April 13 started off as a really good day. My daughter Kathryn, my wife Pam, and I were going to Italy to meet with some GES translators for about six days. Afterward we planned to go to a Bible college in Zambia to teach a couple of classes on Free Grace theology. We were excited about what lay ahead.
However, arriving at JFK International Airport would put a damper on any good day. The place was packed, and we had to gather all our luggage from the carousel at baggage claim and recheck it before boarding our flight to Italy. The flight was at a different terminal, so we had to travel there and go through security again. Our luggage had a lot of GES books to hand out in Italy and Zambia, so it was heavy.
None of that sounds fun, but after years in the military and traveling to various places, we were accustomed to such inconveniences. What happened next, however, was unplanned and unfortunate. It turned the day pretty bleak.
In hopes of collecting our luggage a little early, I had gone ahead and had ridden to the top of a very long escalator. Pam was farther behind, waiting for Kathryn. When Pam got on the escalator, she tripped on her carry-on luggage. She fell back and hit her head on the metal steps. The escalator’s grooved steps caused her body to rotate, acquiring serious scrapes in the process.
I didn’t see it happen, but I heard the people around her scream. From the top of the three-story escalator, I turned around and saw that Pam had fallen. I dropped my carry-on luggage and ran to the bottom of the escalator. My luggage, filled with books, had wheels on it, and it started down the escalator at high speed, heading right for Pam’s head as she was still lying on the steps. I screamed for the people around her to stop my runaway luggage, which, thankfully, they did.
Over the next few hours, the Port Authority at the airport determined that Pam wouldn’t be able to fly to Italy. Her foot had swollen, and it was pretty evident that she had broken it in the fall. Furthermore, she might have suffered a concussion. She could not fly.
Pam was loaded on a gurney in front of a large crowd and taken to a local hospital by ambulance. However, I was unable to go with her and was told that I could not enter the hospital if I went by taxi. I would have to gather our luggage–which had already been loaded on the plane but now needed to be taken off–and wait to see what would happen. They would call and let me know if there were any other injuries.
Kathryn flew on to Italy that night. I stayed in New York, getting a hotel and waiting to see if Pam would be released. She was, at 4:30 a.m. A New York cab brought her to the hotel. She could not go to Italy or Zambia as they could not cast her foot. She spent two days at the hotel recuperating from her fall. Obviously, we had to contact the travel agent in order to make all the necessary changes to our plans.i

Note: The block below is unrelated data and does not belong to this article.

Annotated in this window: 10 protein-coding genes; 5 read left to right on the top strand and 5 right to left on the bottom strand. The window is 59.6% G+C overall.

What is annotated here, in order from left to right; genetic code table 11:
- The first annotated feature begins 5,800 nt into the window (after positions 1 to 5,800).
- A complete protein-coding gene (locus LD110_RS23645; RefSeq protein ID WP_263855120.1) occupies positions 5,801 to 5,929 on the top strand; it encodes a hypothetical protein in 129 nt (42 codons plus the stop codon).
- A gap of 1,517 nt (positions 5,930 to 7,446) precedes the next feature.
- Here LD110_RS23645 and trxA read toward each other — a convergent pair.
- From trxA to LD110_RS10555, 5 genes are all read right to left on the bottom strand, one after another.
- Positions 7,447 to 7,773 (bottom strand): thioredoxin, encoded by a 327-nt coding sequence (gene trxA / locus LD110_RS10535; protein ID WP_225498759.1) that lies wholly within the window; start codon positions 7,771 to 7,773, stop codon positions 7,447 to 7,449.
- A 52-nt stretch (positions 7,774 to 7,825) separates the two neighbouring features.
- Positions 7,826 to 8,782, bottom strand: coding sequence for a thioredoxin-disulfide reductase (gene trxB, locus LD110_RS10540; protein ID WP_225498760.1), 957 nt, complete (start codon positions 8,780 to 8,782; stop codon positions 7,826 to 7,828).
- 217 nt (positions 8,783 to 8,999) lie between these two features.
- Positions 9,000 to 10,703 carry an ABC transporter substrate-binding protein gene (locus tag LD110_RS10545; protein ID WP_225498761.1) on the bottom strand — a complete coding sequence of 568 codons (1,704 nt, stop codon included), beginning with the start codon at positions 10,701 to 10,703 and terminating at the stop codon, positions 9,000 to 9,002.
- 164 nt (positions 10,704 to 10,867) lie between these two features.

April 13 turned out to be a lousy day. At the hotel, however, as we discussed what had happened, Pam had a surprisingly upbeat attitude. She told me about the EMT who had picked her up at the airport and taken her to the hospital. On the way to the ER, they engaged in conversation and found that they shared something in common. The EMT had recently lost a very young son. Pam and I had recently lost our daughter Elisabeth. The EMT asked Pam how she handled it. It gave her an opportunity to talk about her faith. She told him that I had written a book about it, which could be found on GES’s website. Immediately, he looked it up on his phone and ordered it. It was obvious that he was going to read the book.
The book, among other things, gives the message of eternal life as a free gift by faith in Christ alone. In Him, we have conquered even death, our worst enemy. Another main message in the book is that God can use difficult things, even the death of a child, to accomplish great things. That is the greatness of God’s grace. Whatever this man needed, he could find it in that marvelous grace.
Changed plans. A broken foot. A bruised body. Strapped to a gurney in the back of an ambulance on the streets of New York City in the middle of the night. Nothing good to see here. But Pam told me that the message of grace went out in the back of that ambulance to a man who needed to hear it. Looking back on April 13, she was OK with how it turned out.
i Pam missed the trip. She flew to Indianapolis to stay with our eldest daughter while we were gone. I flew to Italy two days late to join Kathryn and some of the GES translators. Then Kathryn and I went on to Zambia. We are there now, teaching in a Bible college.